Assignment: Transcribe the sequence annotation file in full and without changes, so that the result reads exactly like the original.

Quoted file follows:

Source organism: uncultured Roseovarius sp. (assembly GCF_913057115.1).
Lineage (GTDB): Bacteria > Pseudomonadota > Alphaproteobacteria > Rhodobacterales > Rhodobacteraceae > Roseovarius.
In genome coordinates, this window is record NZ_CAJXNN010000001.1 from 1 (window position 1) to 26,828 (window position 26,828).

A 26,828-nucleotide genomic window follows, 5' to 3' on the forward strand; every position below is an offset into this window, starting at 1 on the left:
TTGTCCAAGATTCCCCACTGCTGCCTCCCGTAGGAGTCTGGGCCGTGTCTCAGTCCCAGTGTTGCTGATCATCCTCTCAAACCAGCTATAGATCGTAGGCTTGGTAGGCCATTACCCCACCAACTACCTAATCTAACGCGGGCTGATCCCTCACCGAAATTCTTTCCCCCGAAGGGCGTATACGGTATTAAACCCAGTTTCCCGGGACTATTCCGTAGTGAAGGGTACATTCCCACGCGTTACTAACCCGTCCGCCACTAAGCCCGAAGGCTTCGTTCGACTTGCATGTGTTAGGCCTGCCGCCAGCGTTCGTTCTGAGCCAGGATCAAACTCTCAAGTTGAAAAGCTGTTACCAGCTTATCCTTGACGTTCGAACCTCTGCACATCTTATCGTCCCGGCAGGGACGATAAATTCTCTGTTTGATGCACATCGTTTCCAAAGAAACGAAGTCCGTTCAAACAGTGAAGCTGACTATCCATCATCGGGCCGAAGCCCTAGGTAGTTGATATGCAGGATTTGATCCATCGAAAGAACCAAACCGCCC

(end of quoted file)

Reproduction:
Source organism: uncultured Roseovarius sp. (assembly GCF_913057115.1).
Lineage (GTDB): Bacteria > Pseudomonadota > Alphaproteobacteria > Rhodobacterales > Rhodobacteraceae > Roseovarius.
In genome coordinates, this window is record NZ_CAJXNN010000001.1 from 1 (window position 1) to 26,828 (window position 26,828).

A 26,828-nucleotide genomic window follows, 5' to 3' on the forward strand; every position below is an offset into this window, starting at 1 on the left:
TTGTCCAAGATTCCCCACTGCTGCCTCCCGTAGGAGTCTGGGCCGTGTCTCAGTCCCAGTGTTGCTGATCATCCTCTCAAACCAGCTATAGATCGTAGGCTTGGTAGGCCATTACCCCACCAACTACCTAATCTAACGCGGGCTGATCCCTCACCGAAATTCTTTCCCCCGAAGGGCGTATACGGTATTAAACCCAGTTTCCCGGGACTATTCCGTAGTGAAGGGTACATTCCCACGCGTTACTAACCCGTCCGCCACTAAGCCCGAAGGCTTCGTTCGACTTGCATGTGTTAGGCCTGCCGCCAGCGTTCGTTCTGAGCCAGGATCAAACTCTCAAGTTGAAAAGCTGTTACCAGCTTATCCTTGACGTTCGAACCTCTGCACATCTTATCGTCCCGGCAGGGACGATAAATTCTCTGTTTGATGCACATCGTTTCCAAAGAAACGAAGTCCGTTCAAACAGTGAAGCTGACTATCCATCATCGGGCCGAAGCCCTAGGTAGTTGATATGCAGGATTTGATCCATCGAAAGAACCAAACCGCCC